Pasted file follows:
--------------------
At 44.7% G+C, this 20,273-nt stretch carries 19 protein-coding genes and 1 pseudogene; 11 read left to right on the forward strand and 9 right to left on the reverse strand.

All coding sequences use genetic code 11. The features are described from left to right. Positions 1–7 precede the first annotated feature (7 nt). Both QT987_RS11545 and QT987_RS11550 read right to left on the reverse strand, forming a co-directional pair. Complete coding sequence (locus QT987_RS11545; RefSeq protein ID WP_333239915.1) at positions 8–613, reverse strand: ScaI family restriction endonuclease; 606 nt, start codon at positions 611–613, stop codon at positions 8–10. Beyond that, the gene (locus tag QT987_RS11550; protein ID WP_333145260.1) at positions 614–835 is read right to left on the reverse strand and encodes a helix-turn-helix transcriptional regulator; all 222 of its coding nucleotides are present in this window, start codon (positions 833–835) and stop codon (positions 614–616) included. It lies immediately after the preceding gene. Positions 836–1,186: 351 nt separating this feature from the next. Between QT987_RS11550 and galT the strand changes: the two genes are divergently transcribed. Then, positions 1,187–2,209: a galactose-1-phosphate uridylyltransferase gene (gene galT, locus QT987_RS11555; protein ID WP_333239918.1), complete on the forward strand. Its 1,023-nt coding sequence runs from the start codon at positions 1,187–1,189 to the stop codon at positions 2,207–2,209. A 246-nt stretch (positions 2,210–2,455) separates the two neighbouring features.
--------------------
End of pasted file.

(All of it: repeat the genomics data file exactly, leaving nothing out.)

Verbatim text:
At 44.7% G+C, this 20,273-nt stretch carries 19 protein-coding genes and 1 pseudogene; 11 read left to right on the forward strand and 9 right to left on the reverse strand.

All coding sequences use genetic code 11. The features are described from left to right. Positions 1–7 precede the first annotated feature (7 nt). Both QT987_RS11545 and QT987_RS11550 read right to left on the reverse strand, forming a co-directional pair. Complete coding sequence (locus QT987_RS11545; RefSeq protein ID WP_333239915.1) at positions 8–613, reverse strand: ScaI family restriction endonuclease; 606 nt, start codon at positions 611–613, stop codon at positions 8–10. Beyond that, the gene (locus tag QT987_RS11550; protein ID WP_333145260.1) at positions 614–835 is read right to left on the reverse strand and encodes a helix-turn-helix transcriptional regulator; all 222 of its coding nucleotides are present in this window, start codon (positions 833–835) and stop codon (positions 614–616) included. It lies immediately after the preceding gene. Positions 836–1,186: 351 nt separating this feature from the next. Between QT987_RS11550 and galT the strand changes: the two genes are divergently transcribed. Then, positions 1,187–2,209: a galactose-1-phosphate uridylyltransferase gene (gene galT, locus QT987_RS11555; protein ID WP_333239918.1), complete on the forward strand. Its 1,023-nt coding sequence runs from the start codon at positions 1,187–1,189 to the stop codon at positions 2,207–2,209. A 246-nt stretch (positions 2,210–2,455) separates the two neighbouring features.